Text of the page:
When Roy Keane made his infamous rant on MUTV about some of his contemporaries not pulling their weight, you can be absolutely certain of one thing – he wasn’t thinking about Wayne Rooney.
Keane had been playing with Rooney for over a year when the captain made comments which ultimately sealed his fate and he soon left Manchester United.
But, if we were able to get some sound bites from Keane about Rooney, we are certain he would wax lyrical.
Because Rooney has been the closest thing that Manchester United have had to the complete player, perhaps since Duncan Edwards.
This is a player who is just a few goals shy of the all time Manchester United goalscoring record set by Bobby Charlton. And, at just 30 years of age, you would imagine that he will ultimately demolish Charlton’s stats.
Because he may not have the dynamism of old, but Rooney still reeks of class and, with the new breed and new manager around him, we are fully expecting an Indian summer for the brilliant Liverpudlian.
But few United fans would have any concerns about playing Rooney at left back, centre midfield or on the right wing. He’s even supposed to be pretty tasty in goal.
Forget any criticisms of the man. He is, quite simply, the most important Manchester United signing in the last 15 years. You could easily argue that the purchase of Rooney was the most pivotal in the entire Premier League era.
Because Manchester United not only benefitted massively from this one-man wrecking machine. But they also deprived their rivals of his services by making that seminal purchase in August 2004.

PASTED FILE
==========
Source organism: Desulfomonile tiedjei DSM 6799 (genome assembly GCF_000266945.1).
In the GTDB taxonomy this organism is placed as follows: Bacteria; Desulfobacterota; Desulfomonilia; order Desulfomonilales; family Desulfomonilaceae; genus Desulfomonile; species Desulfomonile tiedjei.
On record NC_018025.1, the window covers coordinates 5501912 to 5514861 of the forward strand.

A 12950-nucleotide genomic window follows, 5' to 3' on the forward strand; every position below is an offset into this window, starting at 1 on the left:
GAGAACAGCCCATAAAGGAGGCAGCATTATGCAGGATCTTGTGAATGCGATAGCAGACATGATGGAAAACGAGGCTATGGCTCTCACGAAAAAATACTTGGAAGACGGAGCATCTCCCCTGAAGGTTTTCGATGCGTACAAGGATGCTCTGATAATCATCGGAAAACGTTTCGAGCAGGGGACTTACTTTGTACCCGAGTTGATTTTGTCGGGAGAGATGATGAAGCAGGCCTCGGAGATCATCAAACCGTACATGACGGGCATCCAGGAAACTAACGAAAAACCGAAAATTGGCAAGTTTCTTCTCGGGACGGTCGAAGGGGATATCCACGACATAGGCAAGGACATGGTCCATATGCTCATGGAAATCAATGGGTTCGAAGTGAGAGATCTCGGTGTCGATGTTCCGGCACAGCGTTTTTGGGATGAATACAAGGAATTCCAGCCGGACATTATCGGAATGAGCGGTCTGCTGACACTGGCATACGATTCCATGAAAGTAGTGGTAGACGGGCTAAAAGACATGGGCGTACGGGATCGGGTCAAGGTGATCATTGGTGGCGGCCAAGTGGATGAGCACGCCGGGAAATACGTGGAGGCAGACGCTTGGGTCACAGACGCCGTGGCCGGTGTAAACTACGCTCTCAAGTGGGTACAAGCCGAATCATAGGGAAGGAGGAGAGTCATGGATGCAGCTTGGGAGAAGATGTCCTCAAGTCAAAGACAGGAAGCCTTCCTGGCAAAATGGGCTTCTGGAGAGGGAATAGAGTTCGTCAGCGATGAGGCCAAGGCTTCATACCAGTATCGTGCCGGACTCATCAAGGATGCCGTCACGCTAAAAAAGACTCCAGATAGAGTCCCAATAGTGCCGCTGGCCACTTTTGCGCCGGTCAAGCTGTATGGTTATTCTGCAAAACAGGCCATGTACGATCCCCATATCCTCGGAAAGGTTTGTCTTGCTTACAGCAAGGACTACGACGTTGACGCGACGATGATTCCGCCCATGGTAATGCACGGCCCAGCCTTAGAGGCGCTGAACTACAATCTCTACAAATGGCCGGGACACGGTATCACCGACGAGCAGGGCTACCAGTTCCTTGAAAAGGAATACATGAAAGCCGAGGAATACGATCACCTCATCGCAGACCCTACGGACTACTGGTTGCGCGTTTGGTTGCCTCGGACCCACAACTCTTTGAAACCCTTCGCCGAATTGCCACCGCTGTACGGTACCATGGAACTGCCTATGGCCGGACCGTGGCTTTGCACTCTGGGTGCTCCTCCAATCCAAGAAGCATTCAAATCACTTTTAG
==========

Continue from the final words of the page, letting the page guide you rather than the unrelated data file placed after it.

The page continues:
At the time Jose was coming into Chelsea and they would dominate for two seasons before Manchester United came on strong again. But had Chelsea snapped him up instead, we could easily have been talking about the end of Manchester United’s dominant period a good decade earlier.
It’s almost impossible to overstate the importance of Rooney to Manchester United. And he, above all others, deserves all the praise he gets on Wednesday night, when he leads United out against his boyhood club, Everton.
We will leave the last words to Sir Alex Ferguson, who paid this tribute to Wazza on the eve of the game. The Daily Telegraph quotes him a saying:
“He [Rooney] was an exciting signing [in 2004]. It was fairly shortly after I’d got rid of the idea of retiring and changed my mind, and I had to rethink about how we were going to take the club forward.
“Of course there was Cristiano Ronaldo, then there was Rooney, and it was a fantastic period. The two of them were unbelievable.
“Wayne came in as a first-team player right away, even though he was only 18, and he’s gone on to play for Manchester United for 12 years, which is very difficult in the present day.”